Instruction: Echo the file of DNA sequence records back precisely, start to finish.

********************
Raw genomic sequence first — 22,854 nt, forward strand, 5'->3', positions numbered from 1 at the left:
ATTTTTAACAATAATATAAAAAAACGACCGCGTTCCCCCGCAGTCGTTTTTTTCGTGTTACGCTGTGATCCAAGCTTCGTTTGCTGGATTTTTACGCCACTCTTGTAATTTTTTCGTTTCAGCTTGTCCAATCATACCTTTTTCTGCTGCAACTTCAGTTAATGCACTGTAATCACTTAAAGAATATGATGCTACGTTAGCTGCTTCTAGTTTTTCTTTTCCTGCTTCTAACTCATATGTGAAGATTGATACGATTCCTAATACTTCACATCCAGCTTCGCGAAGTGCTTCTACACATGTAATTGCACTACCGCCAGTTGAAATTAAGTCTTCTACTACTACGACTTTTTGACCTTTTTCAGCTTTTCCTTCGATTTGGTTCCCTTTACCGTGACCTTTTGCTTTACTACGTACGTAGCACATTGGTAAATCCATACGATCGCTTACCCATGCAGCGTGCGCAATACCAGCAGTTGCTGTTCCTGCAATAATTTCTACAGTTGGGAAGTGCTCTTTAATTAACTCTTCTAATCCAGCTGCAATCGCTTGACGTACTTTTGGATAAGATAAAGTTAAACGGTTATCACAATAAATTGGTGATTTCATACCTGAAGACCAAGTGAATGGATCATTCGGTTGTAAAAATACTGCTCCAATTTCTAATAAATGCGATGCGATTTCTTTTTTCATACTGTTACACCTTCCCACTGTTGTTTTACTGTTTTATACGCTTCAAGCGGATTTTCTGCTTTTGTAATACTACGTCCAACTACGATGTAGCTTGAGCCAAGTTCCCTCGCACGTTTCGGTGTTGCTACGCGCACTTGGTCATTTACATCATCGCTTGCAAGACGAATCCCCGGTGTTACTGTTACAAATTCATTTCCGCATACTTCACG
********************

Raw genomic sequence first — 22,854 nt, forward strand, 5'->3', positions numbered from 1 at the left:
ATTTTTAACAATAATATAAAAAAACGACCGCGTTCCCCCGCAGTCGTTTTTTTCGTGTTACGCTGTGATCCAAGCTTCGTTTGCTGGATTTTTACGCCACTCTTGTAATTTTTTCGTTTCAGCTTGTCCAATCATACCTTTTTCTGCTGCAACTTCAGTTAATGCACTGTAATCACTTAAAGAATATGATGCTACGTTAGCTGCTTCTAGTTTTTCTTTTCCTGCTTCTAACTCATATGTGAAGATTGATACGATTCCTAATACTTCACATCCAGCTTCGCGAAGTGCTTCTACACATGTAATTGCACTACCGCCAGTTGAAATTAAGTCTTCTACTACTACGACTTTTTGACCTTTTTCAGCTTTTCCTTCGATTTGGTTCCCTTTACCGTGACCTTTTGCTTTACTACGTACGTAGCACATTGGTAAATCCATACGATCGCTTACCCATGCAGCGTGCGCAATACCAGCAGTTGCTGTTCCTGCAATAATTTCTACAGTTGGGAAGTGCTCTTTAATTAACTCTTCTAATCCAGCTGCAATCGCTTGACGTACTTTTGGATAAGATAAAGTTAAACGGTTATCACAATAAATTGGTGATTTCATACCTGAAGACCAAGTGAATGGATCATTCGGTTGTAAAAATACTGCTCCAATTTCTAATAAATGCGATGCGATTTCTTTTTTCATACTGTTACACCTTCCCACTGTTGTTTTACTGTTTTATACGCTTCAAGCGGATTTTCTGCTTTTGTAATACTACGTCCAACTACGATGTAGCTTGAGCCAAGTTCCCTCGCACGTTTCGGTGTTGCTACGCGCACTTGGTCATTTACATCATCGCTTGCAAGACGAATCCCCGGTGTTACTGTTACAAATTCATTTCCGCATACTTCACG